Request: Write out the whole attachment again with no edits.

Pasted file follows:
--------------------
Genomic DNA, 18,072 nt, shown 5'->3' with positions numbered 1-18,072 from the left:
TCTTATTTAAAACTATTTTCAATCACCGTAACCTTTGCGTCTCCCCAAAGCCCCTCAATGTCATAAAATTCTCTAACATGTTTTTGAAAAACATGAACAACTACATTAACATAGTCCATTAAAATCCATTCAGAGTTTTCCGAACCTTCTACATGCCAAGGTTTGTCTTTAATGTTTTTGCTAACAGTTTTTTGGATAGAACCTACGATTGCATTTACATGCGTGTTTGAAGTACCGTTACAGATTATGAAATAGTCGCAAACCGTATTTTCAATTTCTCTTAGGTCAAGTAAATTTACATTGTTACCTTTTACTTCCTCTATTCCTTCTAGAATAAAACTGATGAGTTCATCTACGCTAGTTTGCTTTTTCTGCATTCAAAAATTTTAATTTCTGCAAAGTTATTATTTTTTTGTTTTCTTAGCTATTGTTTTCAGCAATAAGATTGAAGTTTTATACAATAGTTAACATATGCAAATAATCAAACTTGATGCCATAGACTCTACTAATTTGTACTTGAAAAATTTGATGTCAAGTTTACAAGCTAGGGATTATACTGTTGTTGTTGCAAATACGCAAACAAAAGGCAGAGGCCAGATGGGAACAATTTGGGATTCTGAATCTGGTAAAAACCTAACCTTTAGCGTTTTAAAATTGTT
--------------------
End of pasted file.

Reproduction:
Genomic DNA, 18,072 nt, shown 5'->3' with positions numbered 1-18,072 from the left:
TCTTATTTAAAACTATTTTCAATCACCGTAACCTTTGCGTCTCCCCAAAGCCCCTCAATGTCATAAAATTCTCTAACATGTTTTTGAAAAACATGAACAACTACATTAACATAGTCCATTAAAATCCATTCAGAGTTTTCCGAACCTTCTACATGCCAAGGTTTGTCTTTAATGTTTTTGCTAACAGTTTTTTGGATAGAACCTACGATTGCATTTACATGCGTGTTTGAAGTACCGTTACAGATTATGAAATAGTCGCAAACCGTATTTTCAATTTCTCTTAGGTCAAGTAAATTTACATTGTTACCTTTTACTTCCTCTATTCCTTCTAGAATAAAACTGATGAGTTCATCTACGCTAGTTTGCTTTTTCTGCATTCAAAAATTTTAATTTCTGCAAAGTTATTATTTTTTTGTTTTCTTAGCTATTGTTTTCAGCAATAAGATTGAAGTTTTATACAATAGTTAACATATGCAAATAATCAAACTTGATGCCATAGACTCTACTAATTTGTACTTGAAAAATTTGATGTCAAGTTTACAAGCTAGGGATTATACTGTTGTTGTTGCAAATACGCAAACAAAAGGCAGAGGCCAGATGGGAACAATTTGGGATTCTGAATCTGGTAAAAACCTAACCTTTAGCGTTTTAAAATTGTT